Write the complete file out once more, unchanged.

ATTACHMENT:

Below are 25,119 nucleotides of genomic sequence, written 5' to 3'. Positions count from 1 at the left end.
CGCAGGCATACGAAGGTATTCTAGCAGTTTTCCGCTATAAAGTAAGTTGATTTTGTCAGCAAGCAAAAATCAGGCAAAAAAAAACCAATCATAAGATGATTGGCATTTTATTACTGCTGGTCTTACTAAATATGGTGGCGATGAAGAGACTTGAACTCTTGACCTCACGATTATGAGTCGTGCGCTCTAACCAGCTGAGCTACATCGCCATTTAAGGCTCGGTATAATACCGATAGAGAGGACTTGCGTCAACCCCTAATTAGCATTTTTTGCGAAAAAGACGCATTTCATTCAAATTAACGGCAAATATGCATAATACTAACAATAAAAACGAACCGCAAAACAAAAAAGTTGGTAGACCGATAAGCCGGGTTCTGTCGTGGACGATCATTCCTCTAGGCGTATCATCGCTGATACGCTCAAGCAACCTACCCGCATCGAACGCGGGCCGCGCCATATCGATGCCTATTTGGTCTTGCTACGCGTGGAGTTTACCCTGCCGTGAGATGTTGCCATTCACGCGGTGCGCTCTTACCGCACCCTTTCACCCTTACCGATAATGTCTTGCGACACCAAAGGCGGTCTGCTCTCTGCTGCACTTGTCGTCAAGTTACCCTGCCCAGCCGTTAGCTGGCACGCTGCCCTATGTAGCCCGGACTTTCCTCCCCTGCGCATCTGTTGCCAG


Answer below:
Below are 25,119 nucleotides of genomic sequence, written 5' to 3'. Positions count from 1 at the left end.
CGCAGGCATACGAAGGTATTCTAGCAGTTTTCCGCTATAAAGTAAGTTGATTTTGTCAGCAAGCAAAAATCAGGCAAAAAAAAACCAATCATAAGATGATTGGCATTTTATTACTGCTGGTCTTACTAAATATGGTGGCGATGAAGAGACTTGAACTCTTGACCTCACGATTATGAGTCGTGCGCTCTAACCAGCTGAGCTACATCGCCATTTAAGGCTCGGTATAATACCGATAGAGAGGACTTGCGTCAACCCCTAATTAGCATTTTTTGCGAAAAAGACGCATTTCATTCAAATTAACGGCAAATATGCATAATACTAACAATAAAAACGAACCGCAAAACAAAAAAGTTGGTAGACCGATAAGCCGGGTTCTGTCGTGGACGATCATTCCTCTAGGCGTATCATCGCTGATACGCTCAAGCAACCTACCCGCATCGAACGCGGGCCGCGCCATATCGATGCCTATTTGGTCTTGCTACGCGTGGAGTTTACCCTGCCGTGAGATGTTGCCATTCACGCGGTGCGCTCTTACCGCACCCTTTCACCCTTACCGATAATGTCTTGCGACACCAAAGGCGGTCTGCTCTCTGCTGCACTTGTCGTCAAGTTACCCTGCCCAGCCGTTAGCTGGCACGCTGCCCTATGTAGCCCGGACTTTCCTCCCCTGCGCATCTGTTGCCAG